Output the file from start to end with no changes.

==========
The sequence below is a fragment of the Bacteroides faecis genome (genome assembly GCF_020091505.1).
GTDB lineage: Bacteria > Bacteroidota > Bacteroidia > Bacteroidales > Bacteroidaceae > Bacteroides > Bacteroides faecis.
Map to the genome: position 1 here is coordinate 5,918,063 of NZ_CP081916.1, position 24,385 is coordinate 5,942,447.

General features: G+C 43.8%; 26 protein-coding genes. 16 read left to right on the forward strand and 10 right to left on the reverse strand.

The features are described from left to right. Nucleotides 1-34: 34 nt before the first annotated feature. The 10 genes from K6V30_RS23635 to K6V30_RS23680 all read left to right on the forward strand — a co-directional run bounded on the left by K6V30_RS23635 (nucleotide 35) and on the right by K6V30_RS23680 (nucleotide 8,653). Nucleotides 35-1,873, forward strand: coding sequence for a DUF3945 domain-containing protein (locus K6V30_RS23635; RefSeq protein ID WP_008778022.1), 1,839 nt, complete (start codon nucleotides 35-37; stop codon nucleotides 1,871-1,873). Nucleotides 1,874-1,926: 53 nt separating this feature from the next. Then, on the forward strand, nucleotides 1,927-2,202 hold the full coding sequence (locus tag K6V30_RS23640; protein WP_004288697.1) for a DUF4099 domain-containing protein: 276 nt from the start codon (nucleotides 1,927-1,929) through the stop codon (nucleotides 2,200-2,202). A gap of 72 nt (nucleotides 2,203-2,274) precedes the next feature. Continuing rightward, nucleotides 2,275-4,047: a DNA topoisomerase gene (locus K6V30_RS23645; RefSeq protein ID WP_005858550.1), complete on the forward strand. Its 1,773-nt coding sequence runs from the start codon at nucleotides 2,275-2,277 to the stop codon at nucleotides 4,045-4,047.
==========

The sequence below is a fragment of the Bacteroides faecis genome (genome assembly GCF_020091505.1).
GTDB lineage: Bacteria > Bacteroidota > Bacteroidia > Bacteroidales > Bacteroidaceae > Bacteroides > Bacteroides faecis.
Map to the genome: position 1 here is coordinate 5,918,063 of NZ_CP081916.1, position 24,385 is coordinate 5,942,447.

General features: G+C 43.8%; 26 protein-coding genes. 16 read left to right on the forward strand and 10 right to left on the reverse strand.

The features are described from left to right. Nucleotides 1-34: 34 nt before the first annotated feature. The 10 genes from K6V30_RS23635 to K6V30_RS23680 all read left to right on the forward strand — a co-directional run bounded on the left by K6V30_RS23635 (nucleotide 35) and on the right by K6V30_RS23680 (nucleotide 8,653). Nucleotides 35-1,873, forward strand: coding sequence for a DUF3945 domain-containing protein (locus K6V30_RS23635; RefSeq protein ID WP_008778022.1), 1,839 nt, complete (start codon nucleotides 35-37; stop codon nucleotides 1,871-1,873). Nucleotides 1,874-1,926: 53 nt separating this feature from the next. Then, on the forward strand, nucleotides 1,927-2,202 hold the full coding sequence (locus tag K6V30_RS23640; protein WP_004288697.1) for a DUF4099 domain-containing protein: 276 nt from the start codon (nucleotides 1,927-1,929) through the stop codon (nucleotides 2,200-2,202). A gap of 72 nt (nucleotides 2,203-2,274) precedes the next feature. Continuing rightward, nucleotides 2,275-4,047: a DNA topoisomerase gene (locus K6V30_RS23645; RefSeq protein ID WP_005858550.1), complete on the forward strand. Its 1,773-nt coding sequence runs from the start codon at nucleotides 2,275-2,277 to the stop codon at nucleotides 4,045-4,047.